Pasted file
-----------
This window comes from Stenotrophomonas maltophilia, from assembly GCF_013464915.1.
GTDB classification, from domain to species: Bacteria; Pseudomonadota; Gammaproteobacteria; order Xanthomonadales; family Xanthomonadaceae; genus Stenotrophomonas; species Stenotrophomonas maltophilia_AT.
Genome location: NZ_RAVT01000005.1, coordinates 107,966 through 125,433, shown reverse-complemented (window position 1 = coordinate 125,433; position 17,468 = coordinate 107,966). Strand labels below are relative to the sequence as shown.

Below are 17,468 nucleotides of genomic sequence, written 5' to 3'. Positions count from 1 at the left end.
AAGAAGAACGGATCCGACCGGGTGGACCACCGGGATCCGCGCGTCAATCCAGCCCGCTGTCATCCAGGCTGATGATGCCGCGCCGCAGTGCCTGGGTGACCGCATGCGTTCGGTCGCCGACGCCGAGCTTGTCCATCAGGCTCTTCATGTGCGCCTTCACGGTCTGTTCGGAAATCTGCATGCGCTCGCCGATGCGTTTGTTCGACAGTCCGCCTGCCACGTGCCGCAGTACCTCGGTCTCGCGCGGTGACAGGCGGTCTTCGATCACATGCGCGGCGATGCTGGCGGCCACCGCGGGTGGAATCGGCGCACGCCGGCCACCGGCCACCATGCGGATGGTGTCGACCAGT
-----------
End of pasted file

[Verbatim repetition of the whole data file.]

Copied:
This window comes from Stenotrophomonas maltophilia, from assembly GCF_013464915.1.
GTDB classification, from domain to species: Bacteria; Pseudomonadota; Gammaproteobacteria; order Xanthomonadales; family Xanthomonadaceae; genus Stenotrophomonas; species Stenotrophomonas maltophilia_AT.
Genome location: NZ_RAVT01000005.1, coordinates 107,966 through 125,433, shown reverse-complemented (window position 1 = coordinate 125,433; position 17,468 = coordinate 107,966). Strand labels below are relative to the sequence as shown.

Below are 17,468 nucleotides of genomic sequence, written 5' to 3'. Positions count from 1 at the left end.
AAGAAGAACGGATCCGACCGGGTGGACCACCGGGATCCGCGCGTCAATCCAGCCCGCTGTCATCCAGGCTGATGATGCCGCGCCGCAGTGCCTGGGTGACCGCATGCGTTCGGTCGCCGACGCCGAGCTTGTCCATCAGGCTCTTCATGTGCGCCTTCACGGTCTGTTCGGAAATCTGCATGCGCTCGCCGATGCGTTTGTTCGACAGTCCGCCTGCCACGTGCCGCAGTACCTCGGTCTCGCGCGGTGACAGGCGGTCTTCGATCACATGCGCGGCGATGCTGGCGGCCACCGCGGGTGGAATCGGCGCACGCCGGCCACCGGCCACCATGCGGATGGTGTCGACCAGT